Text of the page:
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Benefield: High school football games shouldn't end like Sonoma Valley's did against Petaluma

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It was the dancing that got me. And the clapping. And the chest thumping.

An on-field melee had broken out in the fourth quarter of Sonoma Valley’s football game against Petaluma High. When the dust settled, distraught officials huddled on the field trying to determine how to proceed. At the same time, Sonoma Valley coaches exhorted their kids to head back to their bench. It’s in those moments that the video footage from the game clearly shows Sonoma Valley players celebrating the brawl in much the same way they’d celebrate a sack or an interception.

That’s a problem.

Eight Sonoma Valley Dragons were tossed from the game — a punishment that renders them ineligible to play in this Friday’s game against Vintage. The Dragons, down too many players, were forced to forfeit that game. Their season is over. Even the junior varsity game for Friday was canceled.

Petaluma had one player ejected. The Trojans will play at Vine Valley Athletic League foe American Canyon on Friday.

The season for both teams is tarnished. Officials from both schools said they hoped the incident would not be associated with their respective programs.

But when you see footage of what happened, it’s hard to unsee.

This is how it happened: It was a contest between two teams that have been roughed up some this season. The Dragons came in 1-7 and having been outscored 277-19 in their last five outings. The Trojans were 1-6 and they, too, were trying to break a five-game skid.

Both teams saw the game as winnable and both sides acknowledge it was chippy from the outset.

But with 11 minutes to play in the fourth quarter and the Dragons kicking a short pooch kick to follow a touchdown that made it 35-14 in favor of the Trojans, the game descended into chaos.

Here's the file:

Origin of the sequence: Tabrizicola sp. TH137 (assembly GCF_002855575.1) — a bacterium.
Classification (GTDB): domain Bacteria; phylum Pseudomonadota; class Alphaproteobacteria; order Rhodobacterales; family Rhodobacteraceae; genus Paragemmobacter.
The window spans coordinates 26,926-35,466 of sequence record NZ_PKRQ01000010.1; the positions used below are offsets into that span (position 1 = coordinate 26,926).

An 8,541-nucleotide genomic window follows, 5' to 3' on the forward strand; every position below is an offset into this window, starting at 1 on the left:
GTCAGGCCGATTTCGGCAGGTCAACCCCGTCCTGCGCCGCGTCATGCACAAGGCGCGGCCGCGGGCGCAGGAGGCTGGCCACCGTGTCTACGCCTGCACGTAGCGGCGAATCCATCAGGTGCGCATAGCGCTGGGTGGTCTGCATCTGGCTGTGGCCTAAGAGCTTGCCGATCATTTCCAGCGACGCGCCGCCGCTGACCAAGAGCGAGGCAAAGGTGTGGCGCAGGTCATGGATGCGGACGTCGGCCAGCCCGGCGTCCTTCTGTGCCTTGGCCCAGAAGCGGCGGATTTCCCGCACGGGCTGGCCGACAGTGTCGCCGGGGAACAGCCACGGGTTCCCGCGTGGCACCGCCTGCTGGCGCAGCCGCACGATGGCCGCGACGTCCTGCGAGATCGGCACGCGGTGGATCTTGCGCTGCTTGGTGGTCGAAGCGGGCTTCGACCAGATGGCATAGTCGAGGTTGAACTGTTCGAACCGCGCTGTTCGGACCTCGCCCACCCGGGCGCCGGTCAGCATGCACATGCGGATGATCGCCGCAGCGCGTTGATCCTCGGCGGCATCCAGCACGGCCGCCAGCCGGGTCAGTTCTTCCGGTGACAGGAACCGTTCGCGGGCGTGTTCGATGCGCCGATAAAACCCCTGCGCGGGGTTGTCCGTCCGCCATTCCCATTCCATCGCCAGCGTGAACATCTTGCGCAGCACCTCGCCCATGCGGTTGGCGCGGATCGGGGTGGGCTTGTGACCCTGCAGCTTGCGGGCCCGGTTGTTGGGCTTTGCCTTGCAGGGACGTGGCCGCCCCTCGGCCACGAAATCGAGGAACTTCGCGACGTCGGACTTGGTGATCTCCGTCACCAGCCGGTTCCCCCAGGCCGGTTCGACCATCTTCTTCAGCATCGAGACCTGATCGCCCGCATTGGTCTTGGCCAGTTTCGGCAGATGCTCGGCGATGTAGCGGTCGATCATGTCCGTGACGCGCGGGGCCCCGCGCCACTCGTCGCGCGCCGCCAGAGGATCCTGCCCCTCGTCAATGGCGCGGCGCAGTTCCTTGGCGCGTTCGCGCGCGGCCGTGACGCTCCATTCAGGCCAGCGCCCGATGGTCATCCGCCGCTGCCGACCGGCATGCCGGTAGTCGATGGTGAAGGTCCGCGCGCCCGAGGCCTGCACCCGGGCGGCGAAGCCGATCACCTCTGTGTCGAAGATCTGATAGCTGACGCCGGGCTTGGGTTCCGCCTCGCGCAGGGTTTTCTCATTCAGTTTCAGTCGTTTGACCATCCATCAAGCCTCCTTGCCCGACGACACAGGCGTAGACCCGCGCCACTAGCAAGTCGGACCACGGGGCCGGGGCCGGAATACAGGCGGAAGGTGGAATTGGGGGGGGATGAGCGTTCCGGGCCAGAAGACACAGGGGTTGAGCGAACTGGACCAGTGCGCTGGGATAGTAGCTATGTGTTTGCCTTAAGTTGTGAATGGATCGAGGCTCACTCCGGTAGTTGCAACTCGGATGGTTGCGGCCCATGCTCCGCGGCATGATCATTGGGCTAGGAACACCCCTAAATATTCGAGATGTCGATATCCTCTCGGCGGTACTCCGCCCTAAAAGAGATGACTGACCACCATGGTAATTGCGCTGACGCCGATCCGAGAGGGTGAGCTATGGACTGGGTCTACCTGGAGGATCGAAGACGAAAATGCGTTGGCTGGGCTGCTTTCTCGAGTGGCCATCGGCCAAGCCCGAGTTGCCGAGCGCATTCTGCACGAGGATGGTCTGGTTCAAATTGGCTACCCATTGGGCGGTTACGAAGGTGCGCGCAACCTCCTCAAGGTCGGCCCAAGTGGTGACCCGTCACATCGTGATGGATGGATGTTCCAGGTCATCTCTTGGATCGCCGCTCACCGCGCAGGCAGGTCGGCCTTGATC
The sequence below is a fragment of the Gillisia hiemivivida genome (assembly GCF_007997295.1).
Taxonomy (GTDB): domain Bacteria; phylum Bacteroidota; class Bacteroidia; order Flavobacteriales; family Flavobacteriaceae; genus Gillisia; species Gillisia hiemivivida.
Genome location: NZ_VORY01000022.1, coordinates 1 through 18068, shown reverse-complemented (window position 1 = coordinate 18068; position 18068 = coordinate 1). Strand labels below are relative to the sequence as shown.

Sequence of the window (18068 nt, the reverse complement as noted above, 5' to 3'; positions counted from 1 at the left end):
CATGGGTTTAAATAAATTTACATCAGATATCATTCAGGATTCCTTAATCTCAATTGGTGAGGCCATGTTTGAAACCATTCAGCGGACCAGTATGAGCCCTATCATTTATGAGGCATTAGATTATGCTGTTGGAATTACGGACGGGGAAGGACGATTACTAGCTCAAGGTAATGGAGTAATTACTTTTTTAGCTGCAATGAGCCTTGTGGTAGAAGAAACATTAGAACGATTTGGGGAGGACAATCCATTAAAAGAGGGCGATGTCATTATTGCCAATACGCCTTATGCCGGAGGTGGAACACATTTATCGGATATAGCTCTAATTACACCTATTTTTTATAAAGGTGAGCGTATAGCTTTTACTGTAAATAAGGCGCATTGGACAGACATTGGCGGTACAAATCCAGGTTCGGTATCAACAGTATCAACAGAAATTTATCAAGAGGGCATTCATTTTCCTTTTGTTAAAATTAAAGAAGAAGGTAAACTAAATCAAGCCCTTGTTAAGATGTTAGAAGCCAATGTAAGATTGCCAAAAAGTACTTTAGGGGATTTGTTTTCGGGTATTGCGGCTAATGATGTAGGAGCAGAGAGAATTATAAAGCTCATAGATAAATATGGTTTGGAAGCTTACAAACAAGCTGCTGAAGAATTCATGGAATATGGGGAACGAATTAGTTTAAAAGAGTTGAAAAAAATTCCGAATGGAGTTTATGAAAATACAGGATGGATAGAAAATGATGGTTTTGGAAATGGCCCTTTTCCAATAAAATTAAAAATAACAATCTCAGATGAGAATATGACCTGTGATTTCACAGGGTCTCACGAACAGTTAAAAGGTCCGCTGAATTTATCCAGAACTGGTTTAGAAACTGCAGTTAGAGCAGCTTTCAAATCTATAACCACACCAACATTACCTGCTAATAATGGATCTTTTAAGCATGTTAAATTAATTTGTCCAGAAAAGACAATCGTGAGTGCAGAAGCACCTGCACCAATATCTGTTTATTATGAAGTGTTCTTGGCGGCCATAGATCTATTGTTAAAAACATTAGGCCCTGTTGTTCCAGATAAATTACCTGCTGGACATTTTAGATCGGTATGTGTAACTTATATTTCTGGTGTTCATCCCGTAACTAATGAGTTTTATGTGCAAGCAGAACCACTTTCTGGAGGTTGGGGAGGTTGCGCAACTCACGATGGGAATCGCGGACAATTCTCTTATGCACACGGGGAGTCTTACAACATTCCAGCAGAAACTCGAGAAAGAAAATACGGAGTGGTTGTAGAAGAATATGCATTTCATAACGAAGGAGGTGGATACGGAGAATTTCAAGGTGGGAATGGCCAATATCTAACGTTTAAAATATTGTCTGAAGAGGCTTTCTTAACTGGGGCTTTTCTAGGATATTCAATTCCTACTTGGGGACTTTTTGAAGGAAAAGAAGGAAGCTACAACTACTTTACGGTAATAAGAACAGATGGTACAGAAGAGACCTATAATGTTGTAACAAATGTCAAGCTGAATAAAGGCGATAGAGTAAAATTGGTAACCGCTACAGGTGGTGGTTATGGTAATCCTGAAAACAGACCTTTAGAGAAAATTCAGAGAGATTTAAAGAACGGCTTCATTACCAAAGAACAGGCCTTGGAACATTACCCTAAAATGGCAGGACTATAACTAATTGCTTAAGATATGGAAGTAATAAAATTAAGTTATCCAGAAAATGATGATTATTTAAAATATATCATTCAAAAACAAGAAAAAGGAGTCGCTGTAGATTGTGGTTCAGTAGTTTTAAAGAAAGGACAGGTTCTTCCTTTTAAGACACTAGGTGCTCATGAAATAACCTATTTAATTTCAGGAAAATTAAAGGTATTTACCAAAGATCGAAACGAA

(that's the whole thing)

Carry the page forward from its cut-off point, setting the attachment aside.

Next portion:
(See it beginning at 2:10:44)

The Petaluma player back to receive the kick does not signal for a fair catch, but he takes a knee immediately upon catching the ball. He is then drilled from his left side by a Dragon sprinting full tilt. Another Dragon hits him straight on. Then the scene becomes a sea of white jerseys, black jerseys and soon enough, yellow penalty flags.

The initial play unfolds near the Dragons’ sideline, but, as chaos is wont to do, it moves and grows and spins off into smaller altercations.

Soon, Dragons coaches are on the field and Dragons players leave the sideline. No Petaluma High player was cited for leaving the bench and head coach Rick Krist insists that none of his players did. From the video, it’s hard to judge how long the fighting continues, but for anyone who roots for Sonoma Valley or Petaluma or high school football, it feels interminable.

And then the celebrating. From the vantage point provided by the SonomaValleyTV channel on YouTube (whose cameras are all stationed high above the Sonoma Valley side), it is the Dragons who are doing the celebrating.